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You are here: Home / Library / RBINS Staff Publications 2022 / Animal consumption and herding practices during the early Middle Ages across the modern city of Huy (Belgium)

Quentin Goffette, Sophie de Bernardy de Sigoyer, Catherine P├ęters, and Wim Wouters (2022)

Animal consumption and herding practices during the early Middle Ages across the modern city of Huy (Belgium)

In: 1st ICAZ Medieval Period Working Group Meeting, 28th-30th September 2022. Book for abstracts, ed. by V. Aniceti, A. K. Hufthammer, H. Meijer, L. Takken Beijersbergen, O. Flatnes Bratbak, R. Harrison, S. Walker, pp. 40, International Council for Archaeozoology.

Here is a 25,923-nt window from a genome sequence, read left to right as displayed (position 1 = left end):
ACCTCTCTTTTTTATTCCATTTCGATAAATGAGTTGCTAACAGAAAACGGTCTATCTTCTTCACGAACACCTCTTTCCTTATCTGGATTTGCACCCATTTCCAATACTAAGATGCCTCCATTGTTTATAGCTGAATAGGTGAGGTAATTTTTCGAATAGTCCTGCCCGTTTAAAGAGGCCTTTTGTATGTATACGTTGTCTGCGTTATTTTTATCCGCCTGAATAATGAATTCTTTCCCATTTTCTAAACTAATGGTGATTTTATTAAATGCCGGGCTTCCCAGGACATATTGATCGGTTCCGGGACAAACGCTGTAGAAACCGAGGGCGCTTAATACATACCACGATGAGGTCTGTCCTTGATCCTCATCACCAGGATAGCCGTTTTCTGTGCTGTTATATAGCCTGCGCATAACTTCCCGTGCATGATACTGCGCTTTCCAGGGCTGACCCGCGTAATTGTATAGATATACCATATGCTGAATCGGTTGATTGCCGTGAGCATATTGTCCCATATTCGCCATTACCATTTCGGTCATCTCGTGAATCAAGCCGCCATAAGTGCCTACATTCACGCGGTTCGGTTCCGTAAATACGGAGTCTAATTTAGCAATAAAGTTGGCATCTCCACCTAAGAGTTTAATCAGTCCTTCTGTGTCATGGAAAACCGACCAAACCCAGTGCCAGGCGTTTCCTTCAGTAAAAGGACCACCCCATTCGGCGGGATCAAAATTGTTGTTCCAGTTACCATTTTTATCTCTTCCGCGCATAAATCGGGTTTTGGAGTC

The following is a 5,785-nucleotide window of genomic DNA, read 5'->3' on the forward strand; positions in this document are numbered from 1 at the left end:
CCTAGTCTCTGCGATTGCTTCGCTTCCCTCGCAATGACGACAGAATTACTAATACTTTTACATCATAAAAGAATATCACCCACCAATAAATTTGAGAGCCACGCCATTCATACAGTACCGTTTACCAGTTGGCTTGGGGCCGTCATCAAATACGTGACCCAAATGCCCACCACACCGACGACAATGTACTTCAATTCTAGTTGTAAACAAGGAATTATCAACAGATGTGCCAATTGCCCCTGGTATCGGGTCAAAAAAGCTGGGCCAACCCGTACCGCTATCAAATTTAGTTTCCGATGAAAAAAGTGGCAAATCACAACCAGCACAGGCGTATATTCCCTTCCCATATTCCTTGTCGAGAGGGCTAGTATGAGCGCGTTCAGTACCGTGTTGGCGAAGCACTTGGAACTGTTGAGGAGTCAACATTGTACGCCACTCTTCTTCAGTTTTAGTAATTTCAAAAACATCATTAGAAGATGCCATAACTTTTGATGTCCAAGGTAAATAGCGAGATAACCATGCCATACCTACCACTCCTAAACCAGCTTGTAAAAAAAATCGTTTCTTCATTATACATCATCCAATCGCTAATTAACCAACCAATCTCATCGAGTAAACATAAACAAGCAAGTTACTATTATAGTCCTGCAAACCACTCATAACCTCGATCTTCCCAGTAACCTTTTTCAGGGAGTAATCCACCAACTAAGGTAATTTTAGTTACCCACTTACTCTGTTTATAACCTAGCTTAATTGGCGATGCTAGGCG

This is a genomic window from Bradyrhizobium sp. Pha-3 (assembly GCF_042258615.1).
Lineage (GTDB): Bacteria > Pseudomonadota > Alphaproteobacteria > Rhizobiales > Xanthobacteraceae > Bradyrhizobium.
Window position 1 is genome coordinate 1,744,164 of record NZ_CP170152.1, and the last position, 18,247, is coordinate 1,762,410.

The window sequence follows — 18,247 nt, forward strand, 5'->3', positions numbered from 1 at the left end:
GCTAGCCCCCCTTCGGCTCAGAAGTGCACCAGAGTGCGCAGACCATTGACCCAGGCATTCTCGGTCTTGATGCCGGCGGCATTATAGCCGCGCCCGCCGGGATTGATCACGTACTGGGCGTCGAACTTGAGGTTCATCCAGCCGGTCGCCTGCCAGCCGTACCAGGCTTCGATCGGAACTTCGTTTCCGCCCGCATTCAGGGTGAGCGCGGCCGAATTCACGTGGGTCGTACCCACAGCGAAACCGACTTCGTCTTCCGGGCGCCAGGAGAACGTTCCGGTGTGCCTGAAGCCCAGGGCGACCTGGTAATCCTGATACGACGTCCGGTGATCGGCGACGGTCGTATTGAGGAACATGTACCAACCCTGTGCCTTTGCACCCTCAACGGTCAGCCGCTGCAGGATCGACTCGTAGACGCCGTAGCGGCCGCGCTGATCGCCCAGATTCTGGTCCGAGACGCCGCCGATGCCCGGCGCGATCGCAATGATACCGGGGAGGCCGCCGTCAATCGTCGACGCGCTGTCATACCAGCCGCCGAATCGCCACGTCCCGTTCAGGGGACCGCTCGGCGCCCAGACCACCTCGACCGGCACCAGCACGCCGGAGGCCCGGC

Since the 1990s, the modern town of Huy, located at the borders of the river Meuse (Liege province, Belgium), has undergone several preventive archaeological excavations in the context of urban development. Each of these excavations brought to light numerous traces of human activity, mainly from the mediaeval period. A publication project aims to bring together the numerous data collected over the last 30 years through this substantial fieldwork, which leads to close cooperation of many specialised disciplines, including archaeozoology. A major effort invested in the study of the ceramics made it possible to provide a fine chronological phasing allowing a more in-depth diachronic analysis. The rich archaeological material uncovered includes more than 50,000 animal remains, both collected by hand and by sieving. Although the fauna[ material collected ranges chronologically from the late Roman period to the early modern period, we will focus mainly on remains attributed to the Early and High Middle Ages, periods that are well represented. The sites analysed are scattered on both banks of the river, some of them are present close to the primitive core of the town, while others represent peripheral craft areas. The study of these different settlements makes it possible to illustrate the food practices and meat supply strategies since the redeployment of the core of human occupation in the early mediaeval period.
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